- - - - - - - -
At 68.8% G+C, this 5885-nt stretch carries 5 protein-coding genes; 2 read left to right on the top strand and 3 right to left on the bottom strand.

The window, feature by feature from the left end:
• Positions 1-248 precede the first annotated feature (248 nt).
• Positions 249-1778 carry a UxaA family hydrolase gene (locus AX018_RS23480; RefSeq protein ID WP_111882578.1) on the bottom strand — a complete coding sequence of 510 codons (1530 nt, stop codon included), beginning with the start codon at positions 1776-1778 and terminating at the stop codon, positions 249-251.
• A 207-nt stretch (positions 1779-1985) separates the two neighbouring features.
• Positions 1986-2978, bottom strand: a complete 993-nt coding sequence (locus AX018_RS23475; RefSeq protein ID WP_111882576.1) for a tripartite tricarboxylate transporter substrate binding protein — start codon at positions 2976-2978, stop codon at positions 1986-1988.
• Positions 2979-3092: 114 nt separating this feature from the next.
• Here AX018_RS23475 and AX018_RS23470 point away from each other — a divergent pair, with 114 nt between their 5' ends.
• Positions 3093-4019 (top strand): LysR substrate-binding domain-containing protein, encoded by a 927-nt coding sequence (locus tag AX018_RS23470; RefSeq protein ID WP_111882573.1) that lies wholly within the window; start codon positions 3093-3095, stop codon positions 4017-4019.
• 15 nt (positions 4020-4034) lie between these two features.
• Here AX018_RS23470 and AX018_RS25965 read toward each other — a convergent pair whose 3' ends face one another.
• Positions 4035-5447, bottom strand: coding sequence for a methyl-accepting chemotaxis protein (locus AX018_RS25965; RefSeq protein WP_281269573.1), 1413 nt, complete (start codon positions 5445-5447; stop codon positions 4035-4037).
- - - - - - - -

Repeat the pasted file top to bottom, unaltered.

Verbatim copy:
At 68.8% G+C, this 5885-nt stretch carries 5 protein-coding genes; 2 read left to right on the top strand and 3 right to left on the bottom strand.

The window, feature by feature from the left end:
• Positions 1-248 precede the first annotated feature (248 nt).
• Positions 249-1778 carry a UxaA family hydrolase gene (locus AX018_RS23480; RefSeq protein ID WP_111882578.1) on the bottom strand — a complete coding sequence of 510 codons (1530 nt, stop codon included), beginning with the start codon at positions 1776-1778 and terminating at the stop codon, positions 249-251.
• A 207-nt stretch (positions 1779-1985) separates the two neighbouring features.
• Positions 1986-2978, bottom strand: a complete 993-nt coding sequence (locus AX018_RS23475; RefSeq protein ID WP_111882576.1) for a tripartite tricarboxylate transporter substrate binding protein — start codon at positions 2976-2978, stop codon at positions 1986-1988.
• Positions 2979-3092: 114 nt separating this feature from the next.
• Here AX018_RS23475 and AX018_RS23470 point away from each other — a divergent pair, with 114 nt between their 5' ends.
• Positions 3093-4019 (top strand): LysR substrate-binding domain-containing protein, encoded by a 927-nt coding sequence (locus tag AX018_RS23470; RefSeq protein ID WP_111882573.1) that lies wholly within the window; start codon positions 3093-3095, stop codon positions 4017-4019.
• 15 nt (positions 4020-4034) lie between these two features.
• Here AX018_RS23470 and AX018_RS25965 read toward each other — a convergent pair whose 3' ends face one another.
• Positions 4035-5447, bottom strand: coding sequence for a methyl-accepting chemotaxis protein (locus AX018_RS25965; RefSeq protein WP_281269573.1), 1413 nt, complete (start codon positions 5445-5447; stop codon positions 4035-4037).